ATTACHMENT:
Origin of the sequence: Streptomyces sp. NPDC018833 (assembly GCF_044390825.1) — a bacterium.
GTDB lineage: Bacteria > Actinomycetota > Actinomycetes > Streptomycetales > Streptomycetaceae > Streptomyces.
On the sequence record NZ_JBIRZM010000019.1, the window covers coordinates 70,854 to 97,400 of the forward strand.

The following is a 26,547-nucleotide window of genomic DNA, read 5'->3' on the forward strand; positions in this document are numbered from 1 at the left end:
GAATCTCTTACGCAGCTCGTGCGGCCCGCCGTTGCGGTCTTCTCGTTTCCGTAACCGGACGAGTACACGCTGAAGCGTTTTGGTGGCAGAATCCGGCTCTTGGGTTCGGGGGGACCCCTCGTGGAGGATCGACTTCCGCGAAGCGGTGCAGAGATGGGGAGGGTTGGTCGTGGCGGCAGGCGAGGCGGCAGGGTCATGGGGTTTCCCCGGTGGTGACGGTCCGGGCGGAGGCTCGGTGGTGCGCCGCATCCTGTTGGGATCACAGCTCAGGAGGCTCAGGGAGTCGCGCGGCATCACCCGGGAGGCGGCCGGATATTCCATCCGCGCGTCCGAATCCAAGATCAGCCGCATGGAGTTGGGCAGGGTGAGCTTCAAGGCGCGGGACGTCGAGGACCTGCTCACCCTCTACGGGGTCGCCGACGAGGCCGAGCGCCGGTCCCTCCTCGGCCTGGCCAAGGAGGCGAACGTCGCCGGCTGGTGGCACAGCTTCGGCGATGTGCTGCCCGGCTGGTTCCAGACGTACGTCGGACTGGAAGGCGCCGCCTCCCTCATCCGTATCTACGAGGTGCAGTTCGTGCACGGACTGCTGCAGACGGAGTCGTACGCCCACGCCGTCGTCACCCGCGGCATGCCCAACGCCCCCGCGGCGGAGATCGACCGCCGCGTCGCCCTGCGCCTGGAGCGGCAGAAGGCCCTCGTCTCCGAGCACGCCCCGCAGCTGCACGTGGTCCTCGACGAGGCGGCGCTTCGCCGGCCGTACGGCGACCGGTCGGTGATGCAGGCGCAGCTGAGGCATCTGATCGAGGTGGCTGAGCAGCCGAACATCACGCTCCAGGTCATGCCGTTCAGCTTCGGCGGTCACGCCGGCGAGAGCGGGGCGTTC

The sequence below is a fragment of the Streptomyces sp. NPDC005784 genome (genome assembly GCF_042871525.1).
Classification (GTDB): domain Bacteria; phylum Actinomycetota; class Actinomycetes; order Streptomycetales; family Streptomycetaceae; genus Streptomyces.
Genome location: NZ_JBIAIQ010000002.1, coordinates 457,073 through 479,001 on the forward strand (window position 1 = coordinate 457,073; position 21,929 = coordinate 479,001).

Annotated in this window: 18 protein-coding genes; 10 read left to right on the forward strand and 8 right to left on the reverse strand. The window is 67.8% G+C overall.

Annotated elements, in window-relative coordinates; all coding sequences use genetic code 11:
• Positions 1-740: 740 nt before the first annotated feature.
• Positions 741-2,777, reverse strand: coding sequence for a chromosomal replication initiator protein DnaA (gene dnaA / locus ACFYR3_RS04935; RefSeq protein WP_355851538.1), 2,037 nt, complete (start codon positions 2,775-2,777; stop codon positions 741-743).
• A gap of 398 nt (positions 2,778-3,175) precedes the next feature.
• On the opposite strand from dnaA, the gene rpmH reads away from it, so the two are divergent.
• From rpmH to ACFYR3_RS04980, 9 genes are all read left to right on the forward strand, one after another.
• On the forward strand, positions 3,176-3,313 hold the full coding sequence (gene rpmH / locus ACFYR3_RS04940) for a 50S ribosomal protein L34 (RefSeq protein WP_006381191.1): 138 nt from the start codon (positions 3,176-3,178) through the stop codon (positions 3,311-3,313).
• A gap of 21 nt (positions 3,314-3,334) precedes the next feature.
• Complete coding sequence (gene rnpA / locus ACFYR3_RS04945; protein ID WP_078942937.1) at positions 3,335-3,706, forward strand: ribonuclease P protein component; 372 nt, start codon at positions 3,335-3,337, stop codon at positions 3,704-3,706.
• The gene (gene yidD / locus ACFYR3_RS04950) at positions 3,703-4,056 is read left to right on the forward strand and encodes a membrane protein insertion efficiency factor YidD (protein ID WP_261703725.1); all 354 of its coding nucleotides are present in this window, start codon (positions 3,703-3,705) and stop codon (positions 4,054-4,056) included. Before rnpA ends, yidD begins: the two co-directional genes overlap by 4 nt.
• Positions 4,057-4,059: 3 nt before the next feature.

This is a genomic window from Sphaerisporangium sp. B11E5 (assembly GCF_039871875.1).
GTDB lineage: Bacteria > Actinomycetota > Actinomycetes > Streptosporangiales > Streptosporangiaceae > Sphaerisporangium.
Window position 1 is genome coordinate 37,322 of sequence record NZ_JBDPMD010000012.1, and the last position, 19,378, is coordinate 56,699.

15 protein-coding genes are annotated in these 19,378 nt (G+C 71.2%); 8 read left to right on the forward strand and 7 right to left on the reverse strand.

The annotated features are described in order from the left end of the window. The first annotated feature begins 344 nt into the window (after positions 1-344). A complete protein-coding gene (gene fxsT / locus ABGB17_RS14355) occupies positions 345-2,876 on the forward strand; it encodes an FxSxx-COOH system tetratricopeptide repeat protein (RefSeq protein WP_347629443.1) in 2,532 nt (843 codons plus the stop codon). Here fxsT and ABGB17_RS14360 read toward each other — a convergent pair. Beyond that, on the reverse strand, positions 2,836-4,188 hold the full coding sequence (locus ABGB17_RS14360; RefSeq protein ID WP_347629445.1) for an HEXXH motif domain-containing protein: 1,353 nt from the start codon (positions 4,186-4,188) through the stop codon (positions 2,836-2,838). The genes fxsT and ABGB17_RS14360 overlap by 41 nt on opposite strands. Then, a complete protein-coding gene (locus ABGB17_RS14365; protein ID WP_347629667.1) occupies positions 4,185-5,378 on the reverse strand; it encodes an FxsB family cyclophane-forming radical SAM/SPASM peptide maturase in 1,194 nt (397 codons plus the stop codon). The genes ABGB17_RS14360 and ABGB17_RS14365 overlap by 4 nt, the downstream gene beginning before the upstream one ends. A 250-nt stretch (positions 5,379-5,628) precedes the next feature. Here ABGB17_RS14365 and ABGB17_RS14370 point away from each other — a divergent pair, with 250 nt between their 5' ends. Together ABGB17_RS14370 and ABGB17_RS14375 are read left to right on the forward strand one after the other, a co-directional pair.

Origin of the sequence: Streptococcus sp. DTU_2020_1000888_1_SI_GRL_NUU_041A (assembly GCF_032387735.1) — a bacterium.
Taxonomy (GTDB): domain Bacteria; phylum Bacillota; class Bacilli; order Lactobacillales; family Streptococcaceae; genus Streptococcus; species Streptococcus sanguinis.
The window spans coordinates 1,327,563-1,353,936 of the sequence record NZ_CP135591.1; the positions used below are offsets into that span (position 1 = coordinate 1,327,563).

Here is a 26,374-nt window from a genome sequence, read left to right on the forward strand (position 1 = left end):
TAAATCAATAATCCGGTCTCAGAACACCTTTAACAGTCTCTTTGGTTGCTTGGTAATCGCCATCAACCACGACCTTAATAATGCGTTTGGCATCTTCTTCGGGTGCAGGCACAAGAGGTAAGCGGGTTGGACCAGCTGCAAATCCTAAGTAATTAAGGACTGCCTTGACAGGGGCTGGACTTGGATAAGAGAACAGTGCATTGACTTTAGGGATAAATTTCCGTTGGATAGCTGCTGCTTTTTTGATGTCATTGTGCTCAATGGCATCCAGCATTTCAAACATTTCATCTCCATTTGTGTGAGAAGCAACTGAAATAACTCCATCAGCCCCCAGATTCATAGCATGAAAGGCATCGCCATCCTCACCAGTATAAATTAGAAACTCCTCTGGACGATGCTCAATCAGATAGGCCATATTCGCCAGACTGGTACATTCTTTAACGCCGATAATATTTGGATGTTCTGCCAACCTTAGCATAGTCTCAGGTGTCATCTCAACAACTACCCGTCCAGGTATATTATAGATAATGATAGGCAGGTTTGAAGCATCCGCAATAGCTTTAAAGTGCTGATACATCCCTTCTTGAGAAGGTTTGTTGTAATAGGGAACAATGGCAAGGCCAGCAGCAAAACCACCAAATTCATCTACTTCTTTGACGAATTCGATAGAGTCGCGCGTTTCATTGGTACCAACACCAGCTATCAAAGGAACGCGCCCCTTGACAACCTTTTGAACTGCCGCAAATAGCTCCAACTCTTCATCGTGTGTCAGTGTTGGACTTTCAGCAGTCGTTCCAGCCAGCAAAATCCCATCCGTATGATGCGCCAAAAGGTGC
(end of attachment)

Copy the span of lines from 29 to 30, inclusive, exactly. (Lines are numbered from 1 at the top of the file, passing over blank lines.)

Here is a 26,374-nt window from a genome sequence, read left to right on the forward strand (position 1 = left end):
TAAATCAATAATCCGGTCTCAGAACACCTTTAACAGTCTCTTTGGTTGCTTGGTAATCGCCATCAACCACGACCTTAATAATGCGTTTGGCATCTTCTTCGGGTGCAGGCACAAGAGGTAAGCGGGTTGGACCAGCTGCAAATCCTAAGTAATTAAGGACTGCCTTGACAGGGGCTGGACTTGGATAAGAGAACAGTGCATTGACTTTAGGGATAAATTTCCGTTGGATAGCTGCTGCTTTTTTGATGTCATTGTGCTCAATGGCATCCAGCATTTCAAACATTTCATCTCCATTTGTGTGAGAAGCAACTGAAATAACTCCATCAGCCCCCAGATTCATAGCATGAAAGGCATCGCCATCCTCACCAGTATAAATTAGAAACTCCTCTGGACGATGCTCAATCAGATAGGCCATATTCGCCAGACTGGTACATTCTTTAACGCCGATAATATTTGGATGTTCTGCCAACCTTAGCATAGTCTCAGGTGTCATCTCAACAACTACCCGTCCAGGTATATTATAGATAATGATAGGCAGGTTTGAAGCATCCGCAATAGCTTTAAAGTGCTGATACATCCCTTCTTGAGAAGGTTTGTTGTAATAGGGAACAATGGCAAGGCCAGCAGCAAAACCACCAAATTCATCTACTTCTTTGACGAATTCGATAGAGTCGCGCGTTTCATTGGTACCAACACCAGCTATCAAAGGAACGCGCCCCTTGACAACCTTTTGAACTGCCGCAAATAGCTCCAACTCTTCATCGTGTGTCAGTGTTGGACTTTCAGCAGTCGTTCCAGCCAGCAAAATCCCATCCGTATGATGCGCCAAAAGGTGC